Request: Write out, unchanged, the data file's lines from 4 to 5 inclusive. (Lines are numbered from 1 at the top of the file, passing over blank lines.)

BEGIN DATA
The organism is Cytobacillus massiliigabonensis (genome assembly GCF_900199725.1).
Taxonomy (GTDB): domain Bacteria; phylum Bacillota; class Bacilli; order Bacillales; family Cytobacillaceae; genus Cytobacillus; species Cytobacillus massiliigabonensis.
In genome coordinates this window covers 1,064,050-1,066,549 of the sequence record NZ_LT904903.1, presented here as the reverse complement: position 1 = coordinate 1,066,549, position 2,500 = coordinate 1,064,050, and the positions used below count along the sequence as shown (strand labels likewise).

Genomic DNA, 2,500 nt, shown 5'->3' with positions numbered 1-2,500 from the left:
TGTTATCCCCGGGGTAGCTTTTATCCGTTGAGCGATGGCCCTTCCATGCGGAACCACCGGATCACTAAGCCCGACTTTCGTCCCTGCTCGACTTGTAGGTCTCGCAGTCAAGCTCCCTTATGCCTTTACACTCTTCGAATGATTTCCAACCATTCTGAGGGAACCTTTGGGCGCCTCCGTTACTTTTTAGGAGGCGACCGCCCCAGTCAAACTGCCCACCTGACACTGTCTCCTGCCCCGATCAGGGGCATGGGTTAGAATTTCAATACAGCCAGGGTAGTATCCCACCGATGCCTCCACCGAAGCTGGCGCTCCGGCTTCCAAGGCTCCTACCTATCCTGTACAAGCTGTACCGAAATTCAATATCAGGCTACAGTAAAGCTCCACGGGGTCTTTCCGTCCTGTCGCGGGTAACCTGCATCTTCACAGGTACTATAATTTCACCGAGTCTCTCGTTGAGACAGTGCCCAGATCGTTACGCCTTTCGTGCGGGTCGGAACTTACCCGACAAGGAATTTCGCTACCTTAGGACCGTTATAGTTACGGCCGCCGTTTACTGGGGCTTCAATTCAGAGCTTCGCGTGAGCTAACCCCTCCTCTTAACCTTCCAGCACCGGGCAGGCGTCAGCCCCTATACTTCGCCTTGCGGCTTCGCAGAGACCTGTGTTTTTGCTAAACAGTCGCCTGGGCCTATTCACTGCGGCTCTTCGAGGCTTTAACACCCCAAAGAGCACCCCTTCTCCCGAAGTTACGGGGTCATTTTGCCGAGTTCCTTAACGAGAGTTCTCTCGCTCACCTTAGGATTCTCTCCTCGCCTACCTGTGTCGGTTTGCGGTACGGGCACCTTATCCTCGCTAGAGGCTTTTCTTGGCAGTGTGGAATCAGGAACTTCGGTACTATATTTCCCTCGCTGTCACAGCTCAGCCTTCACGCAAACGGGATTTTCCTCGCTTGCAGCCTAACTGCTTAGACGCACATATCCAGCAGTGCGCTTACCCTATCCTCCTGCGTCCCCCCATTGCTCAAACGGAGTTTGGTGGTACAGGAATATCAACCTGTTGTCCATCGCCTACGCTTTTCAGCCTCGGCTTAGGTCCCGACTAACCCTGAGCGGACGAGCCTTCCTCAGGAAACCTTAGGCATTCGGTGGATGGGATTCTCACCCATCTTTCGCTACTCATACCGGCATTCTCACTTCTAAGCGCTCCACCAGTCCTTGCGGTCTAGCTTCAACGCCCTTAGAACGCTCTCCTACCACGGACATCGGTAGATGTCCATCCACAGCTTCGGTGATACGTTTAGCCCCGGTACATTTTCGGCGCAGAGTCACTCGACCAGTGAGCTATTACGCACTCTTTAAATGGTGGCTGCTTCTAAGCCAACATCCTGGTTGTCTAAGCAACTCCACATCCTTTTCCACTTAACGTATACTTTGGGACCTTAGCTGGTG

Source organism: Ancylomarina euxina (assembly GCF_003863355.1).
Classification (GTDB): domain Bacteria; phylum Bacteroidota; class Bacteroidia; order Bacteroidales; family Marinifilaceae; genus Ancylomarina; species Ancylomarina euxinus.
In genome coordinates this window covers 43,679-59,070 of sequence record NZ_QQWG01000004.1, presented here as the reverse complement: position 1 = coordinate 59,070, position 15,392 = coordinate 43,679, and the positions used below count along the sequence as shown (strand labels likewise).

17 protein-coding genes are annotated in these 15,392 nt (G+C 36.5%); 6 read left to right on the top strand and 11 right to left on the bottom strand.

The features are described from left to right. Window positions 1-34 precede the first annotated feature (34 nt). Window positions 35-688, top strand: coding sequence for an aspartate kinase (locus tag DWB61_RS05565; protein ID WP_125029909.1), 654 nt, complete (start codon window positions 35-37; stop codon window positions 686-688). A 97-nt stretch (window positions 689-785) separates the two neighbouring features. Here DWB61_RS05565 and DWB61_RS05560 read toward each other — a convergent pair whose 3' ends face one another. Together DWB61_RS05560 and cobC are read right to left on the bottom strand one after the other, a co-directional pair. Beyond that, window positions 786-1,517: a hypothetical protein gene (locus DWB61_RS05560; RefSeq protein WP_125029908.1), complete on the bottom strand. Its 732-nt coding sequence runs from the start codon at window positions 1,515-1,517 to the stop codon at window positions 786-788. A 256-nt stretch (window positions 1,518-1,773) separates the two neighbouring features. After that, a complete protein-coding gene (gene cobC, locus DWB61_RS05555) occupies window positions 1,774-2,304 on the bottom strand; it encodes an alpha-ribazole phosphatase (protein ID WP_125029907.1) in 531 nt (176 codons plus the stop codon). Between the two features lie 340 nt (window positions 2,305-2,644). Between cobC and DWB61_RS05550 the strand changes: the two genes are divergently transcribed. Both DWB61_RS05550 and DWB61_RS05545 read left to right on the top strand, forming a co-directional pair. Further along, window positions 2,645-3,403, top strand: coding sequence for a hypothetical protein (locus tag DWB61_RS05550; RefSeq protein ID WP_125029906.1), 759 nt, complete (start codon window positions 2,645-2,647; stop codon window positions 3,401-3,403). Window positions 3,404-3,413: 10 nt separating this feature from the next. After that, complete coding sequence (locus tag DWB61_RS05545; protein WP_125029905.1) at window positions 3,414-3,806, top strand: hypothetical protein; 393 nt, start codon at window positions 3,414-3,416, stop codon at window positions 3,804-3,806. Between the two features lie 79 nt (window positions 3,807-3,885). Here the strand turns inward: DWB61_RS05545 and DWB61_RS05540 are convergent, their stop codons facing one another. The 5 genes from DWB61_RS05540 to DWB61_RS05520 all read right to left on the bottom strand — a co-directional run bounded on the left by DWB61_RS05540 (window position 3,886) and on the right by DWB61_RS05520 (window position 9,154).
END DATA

Genomic DNA, 2,500 nt, shown 5'->3' with positions numbered 1-2,500 from the left:
TGTTATCCCCGGGGTAGCTTTTATCCGTTGAGCGATGGCCCTTCCATGCGGAACCACCGGATCACTAAGCCCGACTTTCGTCCCTGCTCGACTTGTAGGTCTCGCAGTCAAGCTCCCTTATGCCTTTACACTCTTCGAATGATTTCCAACCATTCTGAGGGAACCTTTGGGCGCCTCCGTTACTTTTTAGGAGGCGACCGCCCCAGTCAAACTGCCCACCTGACACTGTCTCCTGCCCCGATCAGGGGCATGGGTTAGAATTTCAATACAGCCAGGGTAGTATCCCACCGATGCCTCCACCGAAGCTGGCGCTCCGGCTTCCAAGGCTCCTACCTATCCTGTACAAGCTGTACCGAAATTCAATATCAGGCTACAGTAAAGCTCCACGGGGTCTTTCCGTCCTGTCGCGGGTAACCTGCATCTTCACAGGTACTATAATTTCACCGAGTCTCTCGTTGAGACAGTGCCCAGATCGTTACGCCTTTCGTGCGGGTCGGAACTTACCCGACAAGGAATTTCGCTACCTTAGGACCGTTATAGTTACGGCCGCCGTTTACTGGGGCTTCAATTCAGAGCTTCGCGTGAGCTAACCCCTCCTCTTAACCTTCCAGCACCGGGCAGGCGTCAGCCCCTATACTTCGCCTTGCGGCTTCGCAGAGACCTGTGTTTTTGCTAAACAGTCGCCTGGGCCTATTCACTGCGGCTCTTCGAGGCTTTAACACCCCAAAGAGCACCCCTTCTCCCGAAGTTACGGGGTCATTTTGCCGAGTTCCTTAACGAGAGTTCTCTCGCTCACCTTAGGATTCTCTCCTCGCCTACCTGTGTCGGTTTGCGGTACGGGCACCTTATCCTCGCTAGAGGCTTTTCTTGGCAGTGTGGAATCAGGAACTTCGGTACTATATTTCCCTCGCTGTCACAGCTCAGCCTTCACGCAAACGGGATTTTCCTCGCTTGCAGCCTAACTGCTTAGACGCACATATCCAGCAGTGCGCTTACCCTATCCTCCTGCGTCCCCCCATTGCTCAAACGGAGTTTGGTGGTACAGGAATATCAACCTGTTGTCCATCGCCTACGCTTTTCAGCCTCGGCTTAGGTCCCGACTAACCCTGAGCGGACGAGCCTTCCTCAGGAAACCTTAGGCATTCGGTGGATGGGATTCTCACCCATCTTTCGCTACTCATACCGGCATTCTCACTTCTAAGCGCTCCACCAGTCCTTGCGGTCTAGCTTCAACGCCCTTAGAACGCTCTCCTACCACGGACATCGGTAGATGTCCATCCACAGCTTCGGTGATACGTTTAGCCCCGGTACATTTTCGGCGCAGAGTCACTCGACCAGTGAGCTATTACGCACTCTTTAAATGGTGGCTGCTTCTAAGCCAACATCCTGGTTGTCTAAGCAACTCCACATCCTTTTCCACTTAACGTATACTTTGGGACCTTAGCTGGTG